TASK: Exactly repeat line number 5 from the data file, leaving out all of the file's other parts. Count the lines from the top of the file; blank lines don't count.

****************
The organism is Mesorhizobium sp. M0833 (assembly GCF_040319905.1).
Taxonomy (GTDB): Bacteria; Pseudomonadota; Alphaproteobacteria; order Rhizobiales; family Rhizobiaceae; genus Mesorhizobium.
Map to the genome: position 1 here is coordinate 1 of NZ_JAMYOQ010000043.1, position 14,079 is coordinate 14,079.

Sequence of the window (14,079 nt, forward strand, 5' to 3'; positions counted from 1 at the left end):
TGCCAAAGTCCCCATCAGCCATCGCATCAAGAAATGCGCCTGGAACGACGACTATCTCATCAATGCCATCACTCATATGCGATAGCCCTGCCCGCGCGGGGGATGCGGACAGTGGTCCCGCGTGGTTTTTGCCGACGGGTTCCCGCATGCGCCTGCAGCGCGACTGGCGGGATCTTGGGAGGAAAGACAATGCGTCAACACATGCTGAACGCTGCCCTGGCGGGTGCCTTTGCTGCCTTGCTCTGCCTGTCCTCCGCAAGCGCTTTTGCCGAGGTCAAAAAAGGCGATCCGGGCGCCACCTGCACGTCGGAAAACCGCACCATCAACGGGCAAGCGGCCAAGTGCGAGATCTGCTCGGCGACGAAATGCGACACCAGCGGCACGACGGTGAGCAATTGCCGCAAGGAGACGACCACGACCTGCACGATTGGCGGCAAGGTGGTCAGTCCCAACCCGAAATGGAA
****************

TGCCAAAGTCCCCATCAGCCATCGCATCAAGAAATGCGCCTGGAACGACGACTATCTCATCAATGCCATCACTCATATGCGATAGCCCTGCCCGCGCGGGGGATGCGGACAGTGGTCCCGCGTGGTTTTTGCCGACGGGTTCCCGCATGCGCCTGCAGCGCGACTGGCGGGATCTTGGGAGGAAAGACAATGCGTCAACACATGCTGAACGCTGCCCTGGCGGGTGCCTTTGCTGCCTTGCTCTGCCTGTCCTCCGCAAGCGCTTTTGCCGAGGTCAAAAAAGGCGATCCGGGCGCCACCTGCACGTCGGAAAACCGCACCATCAACGGGCAAGCGGCCAAGTGCGAGATCTGCTCGGCGACGAAATGCGACACCAGCGGCACGACGGTGAGCAATTGCCGCAAGGAGACGACCACGACCTGCACGATTGGCGGCAAGGTGGTCAGTCCCAACCCGAAATGGAA